Seven Samurai 1954 - Yakuza: Gangster Brotherhood TV - Misha Glenny - 13 Assassins 2010 - Sanjuro 1962 - Street Mobster 1972 - Dragnet Girl 1933 - Tokyo Drifter 1955 - Sukiyaki Western Django 2007 - The Last of the Samurai 2003 - Bunraku 2010 - The Yukuza 1974 - Sonatine 1993 - Into the Sun 2005 - The Office US TV -
In the 16th century, during the Civil Wars, an endless cycle of conflict left the countryside overrun by bandits. Seven Samurai 1954 starring Tikashi Shimura & Isao Kimura & Yoshio Inaba & Daisuke Kato & Minoru Chiaki & Seiji Miyaguchi & Toshiro Mifune & Bokuzen Hidari & Kamatari Fujiwara & Keiko Tsushima & Yoshio Tsuchiya et al, director Akira Kurosawa, opening caption
Is there no God to protect us? ibid. village woman
We’ll fight. ibid. old man
Defence is more difficult than offence. ibid. #1 Samurai
This job affords no stipend and no reward. ibid.
There’s no creature on earth as wily as a farmer. ibid. mad Samurai
I want to die quickly. I want to die soon. And leave this suffering behind. But you know, the other world may be just as full of suffering as this one. ibid. old woman
If you only think of yourself, you’ll only destroy yourself. ibid. #1 Samurai
In the end, we lost this battle too. ibid. #1 Samurai
In modern-day Japan there’s an ancient brotherhood of gangsters known as the Yakuza. Secretive organisations that control a criminal empire. Yakuza: Gangster Brotherhood
The Yakuza is one of the world’s biggest mafias. Over 80,000 mobsters control crime rackets, drug deals, human trafficking and protection. ibid.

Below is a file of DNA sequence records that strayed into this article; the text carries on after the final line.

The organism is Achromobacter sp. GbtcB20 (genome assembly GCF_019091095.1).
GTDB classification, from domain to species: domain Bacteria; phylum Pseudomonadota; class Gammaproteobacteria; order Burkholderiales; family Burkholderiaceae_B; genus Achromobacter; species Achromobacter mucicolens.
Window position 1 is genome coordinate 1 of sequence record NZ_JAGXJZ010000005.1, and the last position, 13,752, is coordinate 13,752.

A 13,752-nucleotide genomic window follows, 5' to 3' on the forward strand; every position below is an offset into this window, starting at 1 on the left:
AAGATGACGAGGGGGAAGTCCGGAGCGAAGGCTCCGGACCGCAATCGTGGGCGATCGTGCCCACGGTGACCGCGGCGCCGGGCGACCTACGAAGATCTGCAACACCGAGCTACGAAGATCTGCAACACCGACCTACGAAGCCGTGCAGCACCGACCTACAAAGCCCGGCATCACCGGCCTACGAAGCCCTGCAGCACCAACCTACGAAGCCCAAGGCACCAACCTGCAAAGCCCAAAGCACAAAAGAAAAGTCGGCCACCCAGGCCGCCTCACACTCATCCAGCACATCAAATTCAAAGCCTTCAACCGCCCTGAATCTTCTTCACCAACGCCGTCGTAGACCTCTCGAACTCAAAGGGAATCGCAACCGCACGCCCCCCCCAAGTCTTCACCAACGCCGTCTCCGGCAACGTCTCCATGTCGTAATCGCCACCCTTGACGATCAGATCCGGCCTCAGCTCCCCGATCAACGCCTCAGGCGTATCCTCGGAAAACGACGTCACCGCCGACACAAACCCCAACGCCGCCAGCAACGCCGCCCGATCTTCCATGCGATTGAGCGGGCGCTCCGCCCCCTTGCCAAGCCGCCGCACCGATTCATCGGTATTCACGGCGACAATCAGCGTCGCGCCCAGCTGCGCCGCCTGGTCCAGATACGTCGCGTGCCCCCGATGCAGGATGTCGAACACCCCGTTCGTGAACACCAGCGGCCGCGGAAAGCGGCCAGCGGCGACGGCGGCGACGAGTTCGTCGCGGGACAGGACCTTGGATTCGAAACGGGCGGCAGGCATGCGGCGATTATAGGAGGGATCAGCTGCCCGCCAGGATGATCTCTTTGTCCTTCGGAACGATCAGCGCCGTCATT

Across Japan more than twenty crime syndicates compete for a piece of the action. ibid.
In Japan the Yakuza are legal organisations. ibid.
Some people take their problems directly to their local Yakuza. ibid.
Some estimates claim that up to a half of all Yakuza members have sacrificed a finger to their boss. ibid.
In recent years Yakuza turf wars have turned more vicious and deadly. ibid.
The Yakuza are survivors. ibid.
Land-sharking – the most ruthless business practice to emerge during the baburu, and one that quickly produced a dizzy mixing of Japan’s mighty corporate world with the proud yakuza underworld. Misha Glenny, McMafia
Large parts of Kansai (western Japan) were rocked by the most bloody yakuza war on record. Hundreds of members and associates of the Yamaguchi-gumi and the Ichiwa-kai fell victim in carefully coordinated hits. ibid.
The public despaired both of the yakuza behaviour and the apparent inability of the police to do anything about the violence. ibid.
Business started to borrow money. Lots of it ... The stock market shot into the stratosphere ... It was not long before the extraordinary speculation on the Nikkei found its way into the property market ... A lot of people didn’t want to sell, and so the companies and banks turned to muscle – the yakuza. ibid.
Japan’s legal and illegal worlds were steadily becoming indistinguishable, and nowhere was that distinction more fuzzy and impenetrable than at the Sumitomo Bank. ibid.
Itoman [subsidiary of Sumitomo] squandered about half a billion dollars of its capital, and police estimated that about half of this ended up in the coffers of the Yamaguchi-gumi. ibid.
Japanese taxpayers underwrote the excesses of the bubble period, subsidising the obscene money-grabbing in which both the zaibatsu and the yakuza had indulged. ibid.
We stroll into the bar on the corner ... a cumbersome old TV from the 1970s on its last legs, but still pumping out Japanese music videos. In general, the clique holds that the Japanese maintain a stark social reserve, but such considerations are brushed aside as the landlady beams excitedly at Django, while placing some raw fish and tofu in front of us. She grabs the telephone and calls her friends. ‘Django’s here. Come on down.’ ibid.
Like most established organised criminal communities, the yakuka have a complex mythology about their origins. ibid.
Apart from those who have lost their little fingers, the most ostentatious mark of yakuza membership is the tattoo. ibid.